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Sigma 150-500mm f/5-6.3 DG OS HSM Interchangeable Lens Review

Sigma 150-500mm f/5-6.3 DG OS HSM Interchangeable Lens Review - A super-telephoto zoom lens with optical stabilisation ideally suited to wildlife photography. This super-telephoto zoom lens costs around 695 and sports a silent Hyper Sonic focusing motor and optical stabilisation.

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Category : Interchangeable Lenses
Product : Sigma AF 150-500mm f/5-6.3 Apo DG OS HSM
Price : £670
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Handling and features
Performance
Verdict
Specification

Sigma 150-500mm f/5-6.3 DG OS HSM main image

The focal range of this optic will generally appeal to budding wildlife photographers after that extra bit of reach, without the expense of manufacturers own offerings, or the inconvenience of prime lenses. Photographers looking at this lens may also be tempted by Sigma's 120-400mm offering, which costs around £100 less, but is 100mm shorter at the long end. Those more serious about the 500mm focal length may also be interested in Sigma's 500mm f/4.5 prime telephoto lens, but at £3850 it represents a massive jump in price.

Tamron also offer a zoom lens covering this range. Their 200-500mm f/5-6.3 costs around £865, and doesn't have optical stabilisation, or a silent focusing motor.

Tokina's only super-telephoto zoom offering is their 80-400mm f/4.5-5.6 reviewed here which costs around £570 and is currently the smallest and lightest lens in its class but doesn't have optical stabilisation, or a silent focusing motor.

Not one of the main camera manufacturers currently make a zoom lens that covers the 500mm focal length. Canon's popular 100-400mm f/4-5.6L IS USM is the closest Canon make to this optic. It costs around £1270 and has an Image Stabiliser and Ultrasonic focus motor. Canon's 500mm f/4L IS USM is a very serious bit of kit, with an equally serious price tag at around £5550.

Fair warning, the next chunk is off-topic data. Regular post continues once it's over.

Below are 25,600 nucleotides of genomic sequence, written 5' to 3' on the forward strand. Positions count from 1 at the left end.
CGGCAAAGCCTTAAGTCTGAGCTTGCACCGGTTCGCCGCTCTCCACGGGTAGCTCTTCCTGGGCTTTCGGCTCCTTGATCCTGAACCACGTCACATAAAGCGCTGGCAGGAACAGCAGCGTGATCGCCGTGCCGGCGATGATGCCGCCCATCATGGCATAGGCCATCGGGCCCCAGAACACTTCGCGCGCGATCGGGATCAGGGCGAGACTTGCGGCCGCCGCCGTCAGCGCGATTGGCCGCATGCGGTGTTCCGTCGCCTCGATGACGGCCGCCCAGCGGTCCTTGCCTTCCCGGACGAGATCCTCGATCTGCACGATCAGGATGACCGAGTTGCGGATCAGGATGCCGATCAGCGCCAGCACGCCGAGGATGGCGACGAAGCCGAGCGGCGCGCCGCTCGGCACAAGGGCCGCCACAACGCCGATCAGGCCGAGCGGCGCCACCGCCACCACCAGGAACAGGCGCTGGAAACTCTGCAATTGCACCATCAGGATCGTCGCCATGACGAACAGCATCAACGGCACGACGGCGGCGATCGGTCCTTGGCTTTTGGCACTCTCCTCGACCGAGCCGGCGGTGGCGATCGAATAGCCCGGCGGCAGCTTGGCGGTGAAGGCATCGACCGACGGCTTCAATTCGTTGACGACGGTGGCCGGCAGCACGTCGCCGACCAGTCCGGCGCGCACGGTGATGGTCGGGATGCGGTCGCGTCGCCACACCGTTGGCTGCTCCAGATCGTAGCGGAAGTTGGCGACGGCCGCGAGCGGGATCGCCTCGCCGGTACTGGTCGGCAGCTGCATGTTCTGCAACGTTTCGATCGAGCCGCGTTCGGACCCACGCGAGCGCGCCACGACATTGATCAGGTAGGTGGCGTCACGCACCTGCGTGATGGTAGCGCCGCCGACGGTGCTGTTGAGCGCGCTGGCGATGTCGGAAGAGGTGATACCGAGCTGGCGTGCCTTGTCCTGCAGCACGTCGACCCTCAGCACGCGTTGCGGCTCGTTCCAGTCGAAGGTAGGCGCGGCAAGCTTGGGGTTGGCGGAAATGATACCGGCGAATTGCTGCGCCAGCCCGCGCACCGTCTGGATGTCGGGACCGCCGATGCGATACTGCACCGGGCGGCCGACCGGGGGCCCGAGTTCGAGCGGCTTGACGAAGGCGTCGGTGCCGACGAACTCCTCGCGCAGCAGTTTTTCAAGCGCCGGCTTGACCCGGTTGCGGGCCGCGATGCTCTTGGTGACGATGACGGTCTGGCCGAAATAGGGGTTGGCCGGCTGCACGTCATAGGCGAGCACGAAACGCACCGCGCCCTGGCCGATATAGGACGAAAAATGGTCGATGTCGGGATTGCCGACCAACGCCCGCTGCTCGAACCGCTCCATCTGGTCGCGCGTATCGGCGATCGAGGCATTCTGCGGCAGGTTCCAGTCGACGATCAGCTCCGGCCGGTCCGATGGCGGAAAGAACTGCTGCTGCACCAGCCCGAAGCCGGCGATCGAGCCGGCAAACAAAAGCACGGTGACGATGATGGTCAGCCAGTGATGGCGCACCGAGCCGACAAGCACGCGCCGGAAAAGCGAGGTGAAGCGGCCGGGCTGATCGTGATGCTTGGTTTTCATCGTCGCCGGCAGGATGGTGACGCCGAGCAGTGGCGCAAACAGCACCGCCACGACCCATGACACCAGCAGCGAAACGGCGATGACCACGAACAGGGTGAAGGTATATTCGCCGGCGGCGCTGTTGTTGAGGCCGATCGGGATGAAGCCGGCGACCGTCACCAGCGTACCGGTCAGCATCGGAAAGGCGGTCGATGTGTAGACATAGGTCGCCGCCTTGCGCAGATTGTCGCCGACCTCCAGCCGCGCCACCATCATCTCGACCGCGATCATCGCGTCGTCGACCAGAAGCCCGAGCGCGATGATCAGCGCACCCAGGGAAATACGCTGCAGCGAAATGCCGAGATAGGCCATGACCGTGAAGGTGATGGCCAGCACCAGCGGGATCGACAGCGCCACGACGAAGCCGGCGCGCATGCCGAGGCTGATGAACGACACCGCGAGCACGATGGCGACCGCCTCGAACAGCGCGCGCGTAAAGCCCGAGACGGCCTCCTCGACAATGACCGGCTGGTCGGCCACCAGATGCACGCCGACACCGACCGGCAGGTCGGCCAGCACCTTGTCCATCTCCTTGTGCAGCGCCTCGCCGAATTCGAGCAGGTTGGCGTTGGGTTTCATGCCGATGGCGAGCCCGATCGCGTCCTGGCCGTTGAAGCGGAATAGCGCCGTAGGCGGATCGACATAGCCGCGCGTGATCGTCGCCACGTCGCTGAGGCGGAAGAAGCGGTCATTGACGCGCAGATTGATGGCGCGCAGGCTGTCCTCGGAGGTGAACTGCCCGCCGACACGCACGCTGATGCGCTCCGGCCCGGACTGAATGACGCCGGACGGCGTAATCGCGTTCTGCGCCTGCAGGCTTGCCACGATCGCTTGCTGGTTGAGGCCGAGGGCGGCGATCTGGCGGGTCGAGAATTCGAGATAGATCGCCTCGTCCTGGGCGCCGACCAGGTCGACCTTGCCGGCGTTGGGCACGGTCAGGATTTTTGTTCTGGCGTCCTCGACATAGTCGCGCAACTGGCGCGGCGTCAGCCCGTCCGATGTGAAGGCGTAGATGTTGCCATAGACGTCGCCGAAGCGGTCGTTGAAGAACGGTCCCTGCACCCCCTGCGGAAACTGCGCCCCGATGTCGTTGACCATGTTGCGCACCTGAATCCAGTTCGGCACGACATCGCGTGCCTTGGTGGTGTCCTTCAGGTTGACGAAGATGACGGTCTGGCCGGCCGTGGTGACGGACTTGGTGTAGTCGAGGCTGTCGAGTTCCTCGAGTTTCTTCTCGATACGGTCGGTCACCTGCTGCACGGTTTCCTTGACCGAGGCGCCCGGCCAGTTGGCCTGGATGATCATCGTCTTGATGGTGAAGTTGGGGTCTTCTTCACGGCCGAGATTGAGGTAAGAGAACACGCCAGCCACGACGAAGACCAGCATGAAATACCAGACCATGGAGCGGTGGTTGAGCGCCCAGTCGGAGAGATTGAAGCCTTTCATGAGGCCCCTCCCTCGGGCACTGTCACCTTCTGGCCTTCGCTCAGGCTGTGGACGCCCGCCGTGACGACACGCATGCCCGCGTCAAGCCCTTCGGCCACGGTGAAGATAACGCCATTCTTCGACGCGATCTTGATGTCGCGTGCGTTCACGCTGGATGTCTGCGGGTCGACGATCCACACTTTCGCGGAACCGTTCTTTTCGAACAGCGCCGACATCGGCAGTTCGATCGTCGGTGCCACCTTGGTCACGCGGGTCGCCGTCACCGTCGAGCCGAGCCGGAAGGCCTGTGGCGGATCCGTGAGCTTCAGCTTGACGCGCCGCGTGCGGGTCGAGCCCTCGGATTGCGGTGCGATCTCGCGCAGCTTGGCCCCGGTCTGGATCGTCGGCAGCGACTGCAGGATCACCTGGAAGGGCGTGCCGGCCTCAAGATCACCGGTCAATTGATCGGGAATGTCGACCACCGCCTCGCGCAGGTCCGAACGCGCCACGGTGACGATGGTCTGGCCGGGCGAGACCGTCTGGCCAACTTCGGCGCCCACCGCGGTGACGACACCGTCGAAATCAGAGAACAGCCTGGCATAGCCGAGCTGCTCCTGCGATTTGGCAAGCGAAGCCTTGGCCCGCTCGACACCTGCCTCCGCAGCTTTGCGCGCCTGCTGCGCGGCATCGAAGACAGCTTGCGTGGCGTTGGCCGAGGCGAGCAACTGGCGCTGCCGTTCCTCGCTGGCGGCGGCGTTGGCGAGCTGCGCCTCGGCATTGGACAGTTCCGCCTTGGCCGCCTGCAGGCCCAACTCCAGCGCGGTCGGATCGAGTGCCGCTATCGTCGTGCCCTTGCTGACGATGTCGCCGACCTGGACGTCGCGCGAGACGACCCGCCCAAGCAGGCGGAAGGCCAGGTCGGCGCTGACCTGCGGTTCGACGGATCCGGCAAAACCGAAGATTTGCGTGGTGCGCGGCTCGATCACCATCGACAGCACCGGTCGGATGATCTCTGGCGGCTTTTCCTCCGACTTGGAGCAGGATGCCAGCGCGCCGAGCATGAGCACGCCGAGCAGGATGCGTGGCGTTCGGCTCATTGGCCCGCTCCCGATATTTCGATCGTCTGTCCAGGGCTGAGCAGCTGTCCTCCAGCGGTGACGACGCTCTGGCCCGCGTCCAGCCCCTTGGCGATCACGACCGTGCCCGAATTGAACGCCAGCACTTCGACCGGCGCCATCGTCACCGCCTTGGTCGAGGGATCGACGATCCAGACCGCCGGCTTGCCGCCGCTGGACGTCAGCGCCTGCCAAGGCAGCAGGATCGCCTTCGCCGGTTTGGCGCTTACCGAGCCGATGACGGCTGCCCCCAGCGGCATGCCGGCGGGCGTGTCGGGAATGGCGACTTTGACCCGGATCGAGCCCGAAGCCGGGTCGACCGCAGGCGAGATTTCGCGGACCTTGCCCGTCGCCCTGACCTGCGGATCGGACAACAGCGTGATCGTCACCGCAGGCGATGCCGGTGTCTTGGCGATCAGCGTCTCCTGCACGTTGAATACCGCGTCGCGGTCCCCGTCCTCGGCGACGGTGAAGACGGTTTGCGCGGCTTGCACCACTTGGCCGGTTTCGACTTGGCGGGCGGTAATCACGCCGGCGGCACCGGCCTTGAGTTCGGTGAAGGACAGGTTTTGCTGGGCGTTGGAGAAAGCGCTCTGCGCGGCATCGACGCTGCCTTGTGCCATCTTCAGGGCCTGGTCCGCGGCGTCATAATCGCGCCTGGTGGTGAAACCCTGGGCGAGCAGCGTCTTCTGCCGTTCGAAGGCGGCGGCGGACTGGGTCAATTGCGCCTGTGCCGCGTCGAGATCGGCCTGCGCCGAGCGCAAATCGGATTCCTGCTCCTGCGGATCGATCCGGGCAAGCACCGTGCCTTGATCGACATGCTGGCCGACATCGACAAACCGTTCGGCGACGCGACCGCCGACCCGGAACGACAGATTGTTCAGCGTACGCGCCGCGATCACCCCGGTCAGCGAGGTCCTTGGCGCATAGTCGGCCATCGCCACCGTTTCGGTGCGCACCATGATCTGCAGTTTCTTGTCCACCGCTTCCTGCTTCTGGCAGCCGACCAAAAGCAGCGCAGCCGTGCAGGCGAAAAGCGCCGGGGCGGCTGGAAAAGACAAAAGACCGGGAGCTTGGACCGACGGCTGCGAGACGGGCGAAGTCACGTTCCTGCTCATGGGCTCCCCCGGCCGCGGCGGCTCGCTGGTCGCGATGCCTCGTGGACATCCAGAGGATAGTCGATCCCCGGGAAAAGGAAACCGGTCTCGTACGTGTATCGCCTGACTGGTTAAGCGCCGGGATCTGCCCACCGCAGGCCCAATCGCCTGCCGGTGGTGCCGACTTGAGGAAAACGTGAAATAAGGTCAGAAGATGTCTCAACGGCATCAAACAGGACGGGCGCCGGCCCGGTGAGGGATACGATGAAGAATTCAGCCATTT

Nikon's closest matches to this lens both zoom to 400mm. Their 80-400mm lens costs around £1168, has Vibration Reduction, but no silent focus motor. The other zoom in this range is in a completely different price bracket. Their 200-400mm f/4 has vibration reduction, silent focusing and costs around £4660. For interest of comparison, Nikon 500mm f/4 prime telephoto lens costs around £5740.

Pentax don't currently offer any lenses approaching 500mm, with their longest lens currently being a 300mm f/4, so this lens may be of particular interest to Pentax users.

Sony's 70-400mm f/4-5.6G SSM lens costs around £1300 and has a silent focusing motor, but no optical stabilisation probably as all Sony bodies have a stabilisation system as standard. The only 500mm prime Sony currently offer is their 500mm f/8 Reflex lens, which costs around £534 and is highly lightweight and compact due to the catadioptric design. Users considering this lens may be wary of the quirks this kind of lens has such as donut-shaped out of focus highlights, plus the f/8 aperture may be limiting when the light isn't at its best.

Sigma 150-500mm f/5-6.3 DG OS HSM: Handling and features
Although this lens isn't one of Sigma's EX series, they don't appear to have cut any corners with the build quality. Much of the lens barrel is finished in Sigmas matt powder coated finish, which looks very smart when new, but seems to show up marks a little easier than some other lens finishes.

It has a fair bit of weight to it too. Weighing 1780g, many who've not used a large super-telephoto like this before may find hand-holding for long periods tiring. A sturdy, removable tripod collar is supplied with the lens, which has a finger grip on its base to aid easy carrying when out and about.

The zoom mechanism has just enough resistance to prevent zoom creep when the lens is pointed downwards. A zoom lock switch is provided to hold the lens at 150mm to stop the lens from extending when being transported, or when you remove it from a bag or case.

On this lens the focus control is closest to the camera body. As the lens has Sigma's Hypersonic Focusing motor, adjustments can be made at any time, without having to switch the lens to manual focus. The lens 86mm filters, which apart from being an odd size, may cost a fortune for filters such as polarisers. A deep circular lens hood and padded case are provided as standard.

Sigma 150-500mm f/5-6.3 DG OS HSM: Performance
For this review, the lens was tested on a 12Mp Nikon D700 using Imatest.

At 150mm, this lens performs impressively. Sharpness across the frame is very good at all apertures. Peak performance at the focal length is at f/11, although the difference between here and the sharpness at maximum aperture is only very slight.

As the lens is zoomed in, the resolution starts to drop off a little. At 200mm, the resolution in the centre is still good, but the quality towards the edges has dropped off, although it is still acceptable performance. As the lens is stopped down at this focal length the quality towards the edges of the frame improves, approaching good levels of sharpness from f/11 onwards.

Finally at 500mm, the resolution of the lens drops off noticeably, although the results are just acceptable at maximum aperture.

Resolution at 150mm
Sigma 150-500mm f/5-6.3 DG OS HSM resolution at 150mm
Resolution at 250mm